Approximation Algorithms and the Hardness of Approximation (17w5133)

Arriving in Banff, Alberta Sunday, November 12 and departing Friday November 17, 2017

Organizers

(University of Alberta)

(Toyota Technical Institute at Chicago)

(University of Waterloo)

(École Polytechnique Fédérale de Lausanne)

(Cornell University)

Description

The Banff International Research Station will host the "Approximation Algorithms and the Hardness of Approximation" workshop from November 12th to November 17th, 2017.





Most of the many discrete optimization problems arising in the sciences, engineering, and mathematics are NP-hard, that
is, there exist no efficient algorithms to solve them to optimality, assuming the P.not.=NP conjecture. The area of
approximation algorithms focuses on the design and analysis of efficient algorithms that find solutions that are within a
guaranteed factor of the optimal one. Loosely speaking, in the context of studying algorithmic problems, an
approximation guarantee captures the quality of an algorithm -- for every possible set of input data for the problem, the
algorithm finds a solution whose cost is within this factor of the optimal cost. A hardness threshold indicates the difficulty
of the algorithmic problem-- no efficient algorithm can achieve an approximation guarantee better than the hardness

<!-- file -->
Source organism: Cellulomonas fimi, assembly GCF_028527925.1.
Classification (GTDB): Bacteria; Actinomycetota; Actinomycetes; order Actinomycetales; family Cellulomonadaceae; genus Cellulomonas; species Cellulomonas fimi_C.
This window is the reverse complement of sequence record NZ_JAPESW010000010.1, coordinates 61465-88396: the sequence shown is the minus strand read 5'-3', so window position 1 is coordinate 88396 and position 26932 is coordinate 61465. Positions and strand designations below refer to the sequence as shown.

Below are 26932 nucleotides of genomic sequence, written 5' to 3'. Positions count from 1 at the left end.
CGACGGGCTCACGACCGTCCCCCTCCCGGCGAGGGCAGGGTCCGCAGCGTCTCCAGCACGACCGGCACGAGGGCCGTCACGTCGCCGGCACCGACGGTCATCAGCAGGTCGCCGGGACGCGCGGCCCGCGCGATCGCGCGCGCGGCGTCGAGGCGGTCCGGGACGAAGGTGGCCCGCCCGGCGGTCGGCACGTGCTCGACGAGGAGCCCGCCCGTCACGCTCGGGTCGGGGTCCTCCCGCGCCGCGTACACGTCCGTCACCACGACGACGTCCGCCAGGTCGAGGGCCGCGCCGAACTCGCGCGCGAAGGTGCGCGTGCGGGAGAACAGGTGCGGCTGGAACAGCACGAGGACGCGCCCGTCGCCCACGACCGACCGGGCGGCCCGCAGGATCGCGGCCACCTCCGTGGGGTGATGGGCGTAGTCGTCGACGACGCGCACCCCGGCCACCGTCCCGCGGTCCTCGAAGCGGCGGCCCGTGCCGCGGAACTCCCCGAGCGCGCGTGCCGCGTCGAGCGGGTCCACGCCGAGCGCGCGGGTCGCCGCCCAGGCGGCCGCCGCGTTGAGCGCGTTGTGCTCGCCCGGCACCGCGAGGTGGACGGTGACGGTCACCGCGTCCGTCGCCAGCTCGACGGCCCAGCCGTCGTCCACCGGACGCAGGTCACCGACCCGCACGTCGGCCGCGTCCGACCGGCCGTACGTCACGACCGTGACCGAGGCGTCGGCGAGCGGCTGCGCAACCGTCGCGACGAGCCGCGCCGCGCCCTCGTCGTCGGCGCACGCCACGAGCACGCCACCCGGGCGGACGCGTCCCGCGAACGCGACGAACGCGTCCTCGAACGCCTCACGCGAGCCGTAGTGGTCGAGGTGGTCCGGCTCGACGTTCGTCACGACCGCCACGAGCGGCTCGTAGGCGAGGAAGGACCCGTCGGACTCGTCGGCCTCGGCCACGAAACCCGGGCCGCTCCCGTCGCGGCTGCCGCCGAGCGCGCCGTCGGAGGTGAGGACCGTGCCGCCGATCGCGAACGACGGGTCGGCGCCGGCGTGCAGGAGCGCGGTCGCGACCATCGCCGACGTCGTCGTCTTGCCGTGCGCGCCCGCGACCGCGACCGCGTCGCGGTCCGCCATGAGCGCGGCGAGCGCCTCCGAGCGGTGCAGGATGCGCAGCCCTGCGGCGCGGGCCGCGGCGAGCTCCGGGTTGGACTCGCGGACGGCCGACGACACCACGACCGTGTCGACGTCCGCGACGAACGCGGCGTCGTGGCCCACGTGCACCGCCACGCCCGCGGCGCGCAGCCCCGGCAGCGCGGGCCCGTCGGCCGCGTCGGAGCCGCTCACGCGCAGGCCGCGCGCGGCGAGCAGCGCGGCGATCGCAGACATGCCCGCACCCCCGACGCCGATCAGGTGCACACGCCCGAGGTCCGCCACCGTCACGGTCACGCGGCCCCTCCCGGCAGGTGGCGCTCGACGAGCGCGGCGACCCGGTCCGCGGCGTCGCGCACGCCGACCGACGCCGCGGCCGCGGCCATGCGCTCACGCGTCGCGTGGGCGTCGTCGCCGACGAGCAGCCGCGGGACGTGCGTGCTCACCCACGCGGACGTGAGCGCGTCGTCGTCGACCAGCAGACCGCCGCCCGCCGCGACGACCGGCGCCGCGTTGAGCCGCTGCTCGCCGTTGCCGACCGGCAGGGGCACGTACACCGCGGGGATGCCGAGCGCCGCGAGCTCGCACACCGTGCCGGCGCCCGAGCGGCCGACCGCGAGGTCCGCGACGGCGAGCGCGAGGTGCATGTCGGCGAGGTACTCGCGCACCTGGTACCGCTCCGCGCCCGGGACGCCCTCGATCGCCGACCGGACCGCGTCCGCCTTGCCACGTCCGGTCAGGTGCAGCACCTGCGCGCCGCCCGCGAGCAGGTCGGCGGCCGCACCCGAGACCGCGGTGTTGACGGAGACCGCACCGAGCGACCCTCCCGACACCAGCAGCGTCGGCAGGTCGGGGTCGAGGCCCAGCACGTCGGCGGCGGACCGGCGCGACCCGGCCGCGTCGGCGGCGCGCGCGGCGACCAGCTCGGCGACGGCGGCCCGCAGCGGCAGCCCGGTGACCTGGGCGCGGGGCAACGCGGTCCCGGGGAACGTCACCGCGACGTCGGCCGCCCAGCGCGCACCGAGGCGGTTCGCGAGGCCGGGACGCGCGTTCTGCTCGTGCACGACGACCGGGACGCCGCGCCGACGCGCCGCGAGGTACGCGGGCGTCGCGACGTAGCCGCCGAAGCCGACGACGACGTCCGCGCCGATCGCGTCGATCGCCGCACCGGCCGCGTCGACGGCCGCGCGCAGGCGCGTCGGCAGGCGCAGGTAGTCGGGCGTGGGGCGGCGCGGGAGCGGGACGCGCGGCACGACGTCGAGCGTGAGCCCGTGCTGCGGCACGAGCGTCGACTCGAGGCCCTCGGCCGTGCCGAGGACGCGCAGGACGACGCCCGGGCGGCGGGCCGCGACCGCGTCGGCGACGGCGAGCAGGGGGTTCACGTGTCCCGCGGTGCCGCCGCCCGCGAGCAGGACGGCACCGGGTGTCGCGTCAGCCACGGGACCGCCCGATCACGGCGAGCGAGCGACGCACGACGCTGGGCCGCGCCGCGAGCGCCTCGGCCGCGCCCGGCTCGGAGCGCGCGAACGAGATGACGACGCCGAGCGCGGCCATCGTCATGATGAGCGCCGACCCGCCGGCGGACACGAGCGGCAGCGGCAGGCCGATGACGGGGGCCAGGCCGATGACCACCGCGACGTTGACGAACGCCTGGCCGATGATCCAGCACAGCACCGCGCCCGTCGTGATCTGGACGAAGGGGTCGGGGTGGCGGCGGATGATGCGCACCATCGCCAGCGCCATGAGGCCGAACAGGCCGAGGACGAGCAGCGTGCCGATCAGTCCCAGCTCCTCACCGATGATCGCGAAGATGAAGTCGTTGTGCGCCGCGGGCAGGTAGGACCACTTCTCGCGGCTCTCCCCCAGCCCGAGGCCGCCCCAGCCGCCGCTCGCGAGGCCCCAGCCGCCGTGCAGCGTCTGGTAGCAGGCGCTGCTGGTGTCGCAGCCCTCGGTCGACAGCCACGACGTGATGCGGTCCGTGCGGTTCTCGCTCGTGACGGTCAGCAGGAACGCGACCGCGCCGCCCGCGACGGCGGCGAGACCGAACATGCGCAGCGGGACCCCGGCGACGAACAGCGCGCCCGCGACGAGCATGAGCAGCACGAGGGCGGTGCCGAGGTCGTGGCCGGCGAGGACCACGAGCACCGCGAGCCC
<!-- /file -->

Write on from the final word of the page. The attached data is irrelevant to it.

threshold assuming that P.not.=NP. Over the last two decades, there have been major advances on the design and
analysis of approximation algorithms, and on the complementary topic of the hardness of approximation.

The goal of the workshop is to focus on a few key topics that could lead to deep new results in the areas of
approximation algorithms, combinatorial optimization, hardness of approximation, and proof complexity. Some of the
focus topics are:

- the Traveling Salesman Problem (TSP),
- the Unique Games Conjecture
- Graph routing and compressing






The Banff International Research Station for Mathematical Innovation and Discovery (BIRS) is a collaborative Canada-US-Mexico venture that provides
an environment for creative interaction as well as the exchange of ideas, knowledge, and methods within the Mathematical Sciences, with related disc
iplines and with industry. The research station is located at The Banff Centre in Alberta and is supported by Canada's Natural Science and Engineeri
ng Research Council (NSERC), the U.S. National Science Foundation (NSF), Alberta's Advanced Education and Technology, and Mexico's Consejo Nacional
de Ciencia y Tecnología (CONACYT).